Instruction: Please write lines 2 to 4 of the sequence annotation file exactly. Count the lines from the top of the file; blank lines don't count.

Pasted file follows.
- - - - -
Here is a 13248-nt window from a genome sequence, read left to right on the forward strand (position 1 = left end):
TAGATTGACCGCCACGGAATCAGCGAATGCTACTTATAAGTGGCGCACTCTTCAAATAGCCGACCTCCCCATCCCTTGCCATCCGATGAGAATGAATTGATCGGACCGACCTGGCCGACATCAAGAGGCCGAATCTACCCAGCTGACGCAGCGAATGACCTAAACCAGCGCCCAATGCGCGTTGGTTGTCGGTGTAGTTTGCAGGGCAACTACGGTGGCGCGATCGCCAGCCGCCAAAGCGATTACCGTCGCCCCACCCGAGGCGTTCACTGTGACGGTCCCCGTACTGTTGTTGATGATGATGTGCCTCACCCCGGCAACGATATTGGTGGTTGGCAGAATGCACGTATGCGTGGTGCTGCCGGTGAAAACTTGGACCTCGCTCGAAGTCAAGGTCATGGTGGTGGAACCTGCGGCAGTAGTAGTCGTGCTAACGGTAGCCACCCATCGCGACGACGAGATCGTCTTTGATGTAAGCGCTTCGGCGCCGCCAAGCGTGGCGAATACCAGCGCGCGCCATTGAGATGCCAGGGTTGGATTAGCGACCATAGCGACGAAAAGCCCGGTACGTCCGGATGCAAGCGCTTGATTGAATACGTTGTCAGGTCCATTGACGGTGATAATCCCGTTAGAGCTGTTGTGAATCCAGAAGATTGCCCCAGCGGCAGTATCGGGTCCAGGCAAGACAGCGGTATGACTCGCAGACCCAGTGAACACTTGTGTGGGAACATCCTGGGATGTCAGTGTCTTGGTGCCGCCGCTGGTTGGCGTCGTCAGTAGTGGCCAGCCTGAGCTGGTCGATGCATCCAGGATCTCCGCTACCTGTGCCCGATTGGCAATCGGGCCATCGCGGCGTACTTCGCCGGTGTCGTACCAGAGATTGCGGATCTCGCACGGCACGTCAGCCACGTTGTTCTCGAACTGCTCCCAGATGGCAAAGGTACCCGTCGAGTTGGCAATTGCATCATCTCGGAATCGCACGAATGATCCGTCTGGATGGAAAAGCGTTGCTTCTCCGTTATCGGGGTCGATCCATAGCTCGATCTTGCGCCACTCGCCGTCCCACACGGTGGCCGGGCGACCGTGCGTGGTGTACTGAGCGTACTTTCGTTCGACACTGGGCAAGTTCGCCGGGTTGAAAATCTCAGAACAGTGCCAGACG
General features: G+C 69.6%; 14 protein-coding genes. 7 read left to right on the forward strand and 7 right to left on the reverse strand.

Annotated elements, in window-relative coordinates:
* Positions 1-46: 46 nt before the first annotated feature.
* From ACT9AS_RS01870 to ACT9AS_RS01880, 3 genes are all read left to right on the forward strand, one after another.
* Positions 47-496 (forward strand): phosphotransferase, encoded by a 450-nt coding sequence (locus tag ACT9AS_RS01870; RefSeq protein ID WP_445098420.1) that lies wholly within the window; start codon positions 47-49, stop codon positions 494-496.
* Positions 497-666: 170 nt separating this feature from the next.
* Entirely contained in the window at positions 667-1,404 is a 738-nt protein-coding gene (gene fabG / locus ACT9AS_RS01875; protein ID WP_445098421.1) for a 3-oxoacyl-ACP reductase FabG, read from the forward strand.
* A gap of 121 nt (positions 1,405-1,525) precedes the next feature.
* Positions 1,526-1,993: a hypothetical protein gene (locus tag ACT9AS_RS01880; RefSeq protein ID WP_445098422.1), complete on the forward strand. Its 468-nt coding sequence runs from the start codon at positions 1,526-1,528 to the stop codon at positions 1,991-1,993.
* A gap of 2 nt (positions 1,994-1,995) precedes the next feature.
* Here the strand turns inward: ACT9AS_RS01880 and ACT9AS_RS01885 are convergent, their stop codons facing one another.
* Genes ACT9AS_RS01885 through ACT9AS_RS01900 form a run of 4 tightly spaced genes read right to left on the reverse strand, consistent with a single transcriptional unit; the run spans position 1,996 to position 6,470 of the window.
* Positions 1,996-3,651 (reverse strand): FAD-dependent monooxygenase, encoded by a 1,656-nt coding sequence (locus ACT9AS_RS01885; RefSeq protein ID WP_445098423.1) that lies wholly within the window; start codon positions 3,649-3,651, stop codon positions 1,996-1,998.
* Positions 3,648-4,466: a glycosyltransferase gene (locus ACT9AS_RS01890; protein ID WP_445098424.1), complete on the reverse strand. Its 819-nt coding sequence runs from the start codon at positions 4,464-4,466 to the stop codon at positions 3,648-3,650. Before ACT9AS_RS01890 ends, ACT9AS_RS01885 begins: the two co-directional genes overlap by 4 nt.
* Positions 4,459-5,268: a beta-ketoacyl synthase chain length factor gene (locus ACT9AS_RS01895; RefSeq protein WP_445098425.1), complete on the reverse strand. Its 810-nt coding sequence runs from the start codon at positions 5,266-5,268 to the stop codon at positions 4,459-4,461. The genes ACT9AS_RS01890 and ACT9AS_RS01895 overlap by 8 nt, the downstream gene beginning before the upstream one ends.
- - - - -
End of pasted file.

TAGATTGACCGCCACGGAATCAGCGAATGCTACTTATAAGTGGCGCACTCTTCAAATAGCCGACCTCCCCATCCCTTGCCATCCGATGAGAATGAATTGATCGGACCGACCTGGCCGACATCAAGAGGCCGAATCTACCCAGCTGACGCAGCGAATGACCTAAACCAGCGCCCAATGCGCGTTGGTTGTCGGTGTAGTTTGCAGGGCAACTACGGTGGCGCGATCGCCAGCCGCCAAAGCGATTACCGTCGCCCCACCCGAGGCGTTCACTGTGACGGTCCCCGTACTGTTGTTGATGATGATGTGCCTCACCCCGGCAACGATATTGGTGGTTGGCAGAATGCACGTATGCGTGGTGCTGCCGGTGAAAACTTGGACCTCGCTCGAAGTCAAGGTCATGGTGGTGGAACCTGCGGCAGTAGTAGTCGTGCTAACGGTAGCCACCCATCGCGACGACGAGATCGTCTTTGATGTAAGCGCTTCGGCGCCGCCAAGCGTGGCGAATACCAGCGCGCGCCATTGAGATGCCAGGGTTGGATTAGCGACCATAGCGACGAAAAGCCCGGTACGTCCGGATGCAAGCGCTTGATTGAATACGTTGTCAGGTCCATTGACGGTGATAATCCCGTTAGAGCTGTTGTGAATCCAGAAGATTGCCCCAGCGGCAGTATCGGGTCCAGGCAAGACAGCGGTATGACTCGCAGACCCAGTGAACACTTGTGTGGGAACATCCTGGGATGTCAGTGTCTTGGTGCCGCCGCTGGTTGGCGTCGTCAGTAGTGGCCAGCCTGAGCTGGTCGATGCATCCAGGATCTCCGCTACCTGTGCCCGATTGGCAATCGGGCCATCGCGGCGTACTTCGCCGGTGTCGTACCAGAGATTGCGGATCTCGCACGGCACGTCAGCCACGTTGTTCTCGAACTGCTCCCAGATGGCAAAGGTACCCGTCGAGTTGGCAATTGCATCATCTCGGAATCGCACGAATGATCCGTCTGGATGGAAAAGCGTTGCTTCTCCGTTATCGGGGTCGATCCATAGCTCGATCTTGCGCCACTCGCCGTCCCACACGGTGGCCGGGCGACCGTGCGTGGTGTACTGAGCGTACTTTCGTTCGACACTGGGCAAGTTCGCCGGGTTGAAAATCTCAGAACAGTGCCAGACG
General features: G+C 69.6%; 14 protein-coding genes. 7 read left to right on the forward strand and 7 right to left on the reverse strand.

Annotated elements, in window-relative coordinates: